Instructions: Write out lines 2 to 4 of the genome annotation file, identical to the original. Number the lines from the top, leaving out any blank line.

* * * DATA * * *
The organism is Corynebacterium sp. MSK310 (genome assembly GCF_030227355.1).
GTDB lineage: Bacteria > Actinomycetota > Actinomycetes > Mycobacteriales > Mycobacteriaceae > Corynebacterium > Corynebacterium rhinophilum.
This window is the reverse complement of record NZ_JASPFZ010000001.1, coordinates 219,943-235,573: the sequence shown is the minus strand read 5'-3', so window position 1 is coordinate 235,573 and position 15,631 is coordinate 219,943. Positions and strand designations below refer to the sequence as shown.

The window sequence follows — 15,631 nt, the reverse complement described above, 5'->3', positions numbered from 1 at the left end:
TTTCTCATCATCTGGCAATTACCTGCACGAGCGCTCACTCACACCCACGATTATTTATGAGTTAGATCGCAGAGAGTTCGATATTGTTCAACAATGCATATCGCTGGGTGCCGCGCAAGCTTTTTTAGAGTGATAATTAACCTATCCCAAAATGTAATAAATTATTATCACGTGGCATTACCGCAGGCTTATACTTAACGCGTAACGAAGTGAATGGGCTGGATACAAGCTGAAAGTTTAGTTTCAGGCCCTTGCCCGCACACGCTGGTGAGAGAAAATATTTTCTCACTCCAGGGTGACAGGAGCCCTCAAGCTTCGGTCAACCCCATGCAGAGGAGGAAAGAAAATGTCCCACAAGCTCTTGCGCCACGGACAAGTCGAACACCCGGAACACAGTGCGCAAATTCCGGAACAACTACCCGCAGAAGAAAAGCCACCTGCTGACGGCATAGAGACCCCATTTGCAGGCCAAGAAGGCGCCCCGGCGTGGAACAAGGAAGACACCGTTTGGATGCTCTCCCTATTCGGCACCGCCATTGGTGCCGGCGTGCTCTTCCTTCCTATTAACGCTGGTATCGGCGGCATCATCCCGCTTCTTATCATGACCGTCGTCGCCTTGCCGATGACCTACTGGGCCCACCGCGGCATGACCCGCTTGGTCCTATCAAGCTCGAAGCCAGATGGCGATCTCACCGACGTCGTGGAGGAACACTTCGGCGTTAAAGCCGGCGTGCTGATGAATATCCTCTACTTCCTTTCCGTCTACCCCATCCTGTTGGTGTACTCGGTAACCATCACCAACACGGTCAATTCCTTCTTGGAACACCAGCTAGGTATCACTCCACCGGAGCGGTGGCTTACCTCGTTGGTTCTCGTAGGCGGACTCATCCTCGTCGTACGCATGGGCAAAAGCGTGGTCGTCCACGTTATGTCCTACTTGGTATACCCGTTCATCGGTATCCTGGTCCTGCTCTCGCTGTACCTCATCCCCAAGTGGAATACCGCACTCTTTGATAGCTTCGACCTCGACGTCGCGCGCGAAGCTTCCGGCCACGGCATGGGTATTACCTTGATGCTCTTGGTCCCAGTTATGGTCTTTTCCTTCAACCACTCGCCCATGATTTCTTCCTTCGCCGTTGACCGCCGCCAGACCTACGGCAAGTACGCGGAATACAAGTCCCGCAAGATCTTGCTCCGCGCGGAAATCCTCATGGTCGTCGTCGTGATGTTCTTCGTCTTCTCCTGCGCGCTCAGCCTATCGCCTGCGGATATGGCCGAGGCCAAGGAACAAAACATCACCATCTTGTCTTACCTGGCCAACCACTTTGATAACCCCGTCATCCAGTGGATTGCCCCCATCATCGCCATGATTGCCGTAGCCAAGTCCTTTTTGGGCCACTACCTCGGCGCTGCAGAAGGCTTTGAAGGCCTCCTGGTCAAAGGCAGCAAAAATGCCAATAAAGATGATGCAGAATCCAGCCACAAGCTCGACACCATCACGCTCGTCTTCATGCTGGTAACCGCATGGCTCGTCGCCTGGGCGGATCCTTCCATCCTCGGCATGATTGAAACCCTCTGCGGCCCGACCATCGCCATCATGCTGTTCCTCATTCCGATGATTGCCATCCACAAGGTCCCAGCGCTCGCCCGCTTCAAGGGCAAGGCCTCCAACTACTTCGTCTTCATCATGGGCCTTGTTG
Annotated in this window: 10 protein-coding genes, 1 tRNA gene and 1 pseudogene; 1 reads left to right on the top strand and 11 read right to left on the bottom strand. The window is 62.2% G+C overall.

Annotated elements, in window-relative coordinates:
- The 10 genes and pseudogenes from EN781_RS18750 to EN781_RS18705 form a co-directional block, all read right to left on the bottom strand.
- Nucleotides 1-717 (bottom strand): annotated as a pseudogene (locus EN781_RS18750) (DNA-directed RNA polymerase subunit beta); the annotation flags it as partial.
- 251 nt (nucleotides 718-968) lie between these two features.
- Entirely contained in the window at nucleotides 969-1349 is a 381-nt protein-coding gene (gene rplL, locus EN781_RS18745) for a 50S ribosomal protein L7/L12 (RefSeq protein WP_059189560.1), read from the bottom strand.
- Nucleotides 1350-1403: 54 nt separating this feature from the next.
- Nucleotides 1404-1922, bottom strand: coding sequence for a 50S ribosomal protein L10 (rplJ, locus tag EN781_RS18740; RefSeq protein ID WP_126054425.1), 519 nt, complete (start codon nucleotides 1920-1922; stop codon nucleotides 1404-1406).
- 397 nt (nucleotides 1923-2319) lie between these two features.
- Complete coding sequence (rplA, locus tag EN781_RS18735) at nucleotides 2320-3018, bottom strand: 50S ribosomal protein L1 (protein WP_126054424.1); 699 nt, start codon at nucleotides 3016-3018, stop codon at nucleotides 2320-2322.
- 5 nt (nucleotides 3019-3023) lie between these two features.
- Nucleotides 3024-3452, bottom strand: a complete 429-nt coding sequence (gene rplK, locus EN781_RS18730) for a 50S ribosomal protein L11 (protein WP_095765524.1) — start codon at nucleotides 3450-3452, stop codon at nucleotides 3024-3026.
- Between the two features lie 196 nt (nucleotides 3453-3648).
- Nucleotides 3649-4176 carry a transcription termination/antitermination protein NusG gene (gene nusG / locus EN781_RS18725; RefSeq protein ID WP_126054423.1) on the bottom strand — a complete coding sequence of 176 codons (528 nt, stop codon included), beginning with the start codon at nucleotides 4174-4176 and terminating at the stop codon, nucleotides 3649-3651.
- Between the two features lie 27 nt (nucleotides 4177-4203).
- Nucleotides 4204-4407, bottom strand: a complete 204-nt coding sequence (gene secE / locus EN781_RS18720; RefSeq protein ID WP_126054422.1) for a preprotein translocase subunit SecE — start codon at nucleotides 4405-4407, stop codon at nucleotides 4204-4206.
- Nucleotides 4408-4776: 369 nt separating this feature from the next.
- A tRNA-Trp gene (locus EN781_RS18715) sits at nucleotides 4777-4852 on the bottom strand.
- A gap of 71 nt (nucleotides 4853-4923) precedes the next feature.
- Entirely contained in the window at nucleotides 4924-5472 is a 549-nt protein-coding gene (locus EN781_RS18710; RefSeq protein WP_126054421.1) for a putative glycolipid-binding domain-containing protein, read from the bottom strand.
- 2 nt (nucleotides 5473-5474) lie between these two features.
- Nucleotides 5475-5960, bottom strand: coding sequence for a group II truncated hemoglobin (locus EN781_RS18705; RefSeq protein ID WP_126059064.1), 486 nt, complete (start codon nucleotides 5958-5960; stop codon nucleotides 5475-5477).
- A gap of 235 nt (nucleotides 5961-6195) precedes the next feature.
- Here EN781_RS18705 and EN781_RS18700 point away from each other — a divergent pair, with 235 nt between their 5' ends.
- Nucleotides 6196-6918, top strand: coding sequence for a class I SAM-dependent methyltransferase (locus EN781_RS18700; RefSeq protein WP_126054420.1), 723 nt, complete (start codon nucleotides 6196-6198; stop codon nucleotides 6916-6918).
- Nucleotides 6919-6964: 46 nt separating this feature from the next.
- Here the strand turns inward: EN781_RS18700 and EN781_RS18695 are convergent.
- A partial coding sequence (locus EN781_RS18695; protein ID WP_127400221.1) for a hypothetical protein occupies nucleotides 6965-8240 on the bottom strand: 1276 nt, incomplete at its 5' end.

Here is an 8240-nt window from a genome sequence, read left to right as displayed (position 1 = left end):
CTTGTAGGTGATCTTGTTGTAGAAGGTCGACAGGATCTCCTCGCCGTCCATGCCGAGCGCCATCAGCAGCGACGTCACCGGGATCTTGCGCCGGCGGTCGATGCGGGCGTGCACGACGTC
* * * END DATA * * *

GTDB lineage: Bacteria > Actinomycetota > Actinomycetes > Mycobacteriales > Mycobacteriaceae > Corynebacterium > Corynebacterium rhinophilum.
This window is the reverse complement of record NZ_JASPFZ010000001.1, coordinates 219,943-235,573: the sequence shown is the minus strand read 5'-3', so window position 1 is coordinate 235,573 and position 15,631 is coordinate 219,943. Positions and strand designations below refer to the sequence as shown.

The window sequence follows — 15,631 nt, the reverse complement described above, 5'->3', positions numbered from 1 at the left end: